#Quarantinelife is the no. 1 trending hashtag in the United States today, and for a good reason. Centers For Disease Control have warned people to “stay home as much as possible,” while concerned health care professionals joined for a manifesto that basically begs everyone to “#stayhome and save lives” in a national campaign.
But some reckless bar-goers all around the country decided first to quench their thirst. Crowds of people were spotted standing in lines waiting to get their hands on a drink before bars close down for good. The annual St. Patrick’s Holiday could be to blame, but it’s in no way an excuse to put the lives of others at risk. Today, social distancing is a responsibility and not an option. And no one will blame you for having a drink or two behind closed doors at home!
Scroll down below for Bored Panda’s interview with Akiko Iwasaki, an immunology professor at Yale University recognized for her work on the immune response to viral infections. She explained why social distancing is vital in order to curb the pandemic.
Many of us could walk around infected but totally unaware, without any symptoms, for weeks. Plus, realistically, the vaccine for COVID-19 will probably not be ready until at least the middle of next year. That’s why social distancing—maintaining at least 3 feet of distance between yourself and anyone who is coughing or sneezing—plays a vital role in pandemic control.
Prof. Akiko Iwasaki told Bored Panda that it’s not the time to be going to bars. “Every infected person can infect 2 to 3 other people on average.” But this number can be much higher in close contact situations.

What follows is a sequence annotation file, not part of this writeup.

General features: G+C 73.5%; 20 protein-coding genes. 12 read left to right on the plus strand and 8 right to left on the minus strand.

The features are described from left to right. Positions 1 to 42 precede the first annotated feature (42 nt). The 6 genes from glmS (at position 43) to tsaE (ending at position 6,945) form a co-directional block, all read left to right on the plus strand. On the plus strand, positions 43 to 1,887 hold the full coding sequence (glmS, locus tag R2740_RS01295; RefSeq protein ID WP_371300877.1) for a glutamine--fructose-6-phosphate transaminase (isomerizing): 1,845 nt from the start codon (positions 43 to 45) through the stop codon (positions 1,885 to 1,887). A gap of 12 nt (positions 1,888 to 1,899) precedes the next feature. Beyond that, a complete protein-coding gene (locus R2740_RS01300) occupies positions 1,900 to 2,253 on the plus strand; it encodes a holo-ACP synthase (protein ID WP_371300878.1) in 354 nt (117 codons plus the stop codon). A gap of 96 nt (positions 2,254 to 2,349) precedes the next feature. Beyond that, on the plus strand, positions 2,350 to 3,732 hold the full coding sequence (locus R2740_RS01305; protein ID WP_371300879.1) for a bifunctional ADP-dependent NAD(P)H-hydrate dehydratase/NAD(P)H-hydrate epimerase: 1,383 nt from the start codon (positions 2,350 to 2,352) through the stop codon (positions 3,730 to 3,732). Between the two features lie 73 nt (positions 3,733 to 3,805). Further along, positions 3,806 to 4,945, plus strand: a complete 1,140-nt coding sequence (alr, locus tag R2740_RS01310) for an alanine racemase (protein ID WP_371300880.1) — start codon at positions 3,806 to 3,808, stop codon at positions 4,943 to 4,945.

Iwasaki believes that we need to change our attitude. “The time for complacency and life as we know it is over. We need to switch our mind to focusing on this question: 'what can I be doing to best reduce viral transmission?' Start by social distancing. Every day matters—the earlier you practice, the better to flatten the curve,” the professor explained.
Millennials like to think that COVID-19 is a danger only to the elderly and people with a weak immune system. But the immunologist claims that this is a misconception. “Let’s say we focus only on the millennials and no other age groups. Millennials, ages 23-38, in China had a death rate of 0.2% from COVID19. This number seems small, but 0.2% of millennials in the US (~83 million) is 166,000 people.” Even a fraction of that number dying from coronavirus would be disastrous.
Plus, “those who will become severely ill will require hospitalization and ventilators,” which we won’t have nearly enough of. Prof. Iwasaki also mentioned “the economic impact of losing a highly productive workforce” that would all add to the disaster further. So it’s really not only about who falls ill and who stays away from the virus.
The Immunologist stated that “social isolation is pretty much the only tool we have at our disposal to control the virus right now.” In the future, she said, “we hope to have enough testing to determine who is infected, who is exposed and at risk so we can contain and reduce exposure. Also, vaccines, antivirals, and therapeutics will be great tools to control the virus as they become available.” But there’s none of that at the moment, so any risks are really not worth taking.
By Sunday evening, the US had confirmed more than 3.8K cases of the disease COVID-19, 69 of which were fatalities. More and more places around the country are deciding to take more drastic measures to curb the pandemic. New York has announced signing an executive order limiting all restaurants, bars, and cafes to takeout and delivery only from the 17th of March. Los Angeles followed NY by shutting all entertainment venues until at least March 31. Ohio, Washington, and New Orleans announced ceasing the operations of restaurants and bars from March 15. Illinois and New Jersey are said to be shutting the bars today.